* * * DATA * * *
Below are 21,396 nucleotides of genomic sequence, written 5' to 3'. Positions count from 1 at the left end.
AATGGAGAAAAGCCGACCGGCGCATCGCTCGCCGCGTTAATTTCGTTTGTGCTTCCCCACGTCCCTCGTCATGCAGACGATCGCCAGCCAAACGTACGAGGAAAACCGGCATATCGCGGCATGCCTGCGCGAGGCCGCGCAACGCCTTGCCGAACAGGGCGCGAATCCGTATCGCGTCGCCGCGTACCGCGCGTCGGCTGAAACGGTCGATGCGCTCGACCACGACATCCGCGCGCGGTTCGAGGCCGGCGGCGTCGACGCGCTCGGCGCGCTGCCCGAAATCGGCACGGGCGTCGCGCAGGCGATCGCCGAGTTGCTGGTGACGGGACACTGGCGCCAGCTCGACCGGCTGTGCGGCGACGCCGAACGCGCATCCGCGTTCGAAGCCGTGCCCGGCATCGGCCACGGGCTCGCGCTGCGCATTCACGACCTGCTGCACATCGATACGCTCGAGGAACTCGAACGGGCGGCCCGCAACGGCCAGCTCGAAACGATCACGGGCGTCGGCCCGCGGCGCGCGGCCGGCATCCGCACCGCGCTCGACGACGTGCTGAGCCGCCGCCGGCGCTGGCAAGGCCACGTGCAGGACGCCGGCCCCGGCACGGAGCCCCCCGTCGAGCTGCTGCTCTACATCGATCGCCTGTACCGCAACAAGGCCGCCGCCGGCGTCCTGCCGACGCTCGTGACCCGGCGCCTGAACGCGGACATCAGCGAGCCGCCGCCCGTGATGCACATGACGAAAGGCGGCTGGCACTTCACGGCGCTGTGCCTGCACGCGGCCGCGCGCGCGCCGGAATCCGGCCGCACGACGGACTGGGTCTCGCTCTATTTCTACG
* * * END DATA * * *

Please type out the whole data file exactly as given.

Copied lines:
Below are 21,396 nucleotides of genomic sequence, written 5' to 3'. Positions count from 1 at the left end.
AATGGAGAAAAGCCGACCGGCGCATCGCTCGCCGCGTTAATTTCGTTTGTGCTTCCCCACGTCCCTCGTCATGCAGACGATCGCCAGCCAAACGTACGAGGAAAACCGGCATATCGCGGCATGCCTGCGCGAGGCCGCGCAACGCCTTGCCGAACAGGGCGCGAATCCGTATCGCGTCGCCGCGTACCGCGCGTCGGCTGAAACGGTCGATGCGCTCGACCACGACATCCGCGCGCGGTTCGAGGCCGGCGGCGTCGACGCGCTCGGCGCGCTGCCCGAAATCGGCACGGGCGTCGCGCAGGCGATCGCCGAGTTGCTGGTGACGGGACACTGGCGCCAGCTCGACCGGCTGTGCGGCGACGCCGAACGCGCATCCGCGTTCGAAGCCGTGCCCGGCATCGGCCACGGGCTCGCGCTGCGCATTCACGACCTGCTGCACATCGATACGCTCGAGGAACTCGAACGGGCGGCCCGCAACGGCCAGCTCGAAACGATCACGGGCGTCGGCCCGCGGCGCGCGGCCGGCATCCGCACCGCGCTCGACGACGTGCTGAGCCGCCGCCGGCGCTGGCAAGGCCACGTGCAGGACGCCGGCCCCGGCACGGAGCCCCCCGTCGAGCTGCTGCTCTACATCGATCGCCTGTACCGCAACAAGGCCGCCGCCGGCGTCCTGCCGACGCTCGTGACCCGGCGCCTGAACGCGGACATCAGCGAGCCGCCGCCCGTGATGCACATGACGAAAGGCGGCTGGCACTTCACGGCGCTGTGCCTGCACGCGGCCGCGCGCGCGCCGGAATCCGGCCGCACGACGGACTGGGTCTCGCTCTATTTCTACG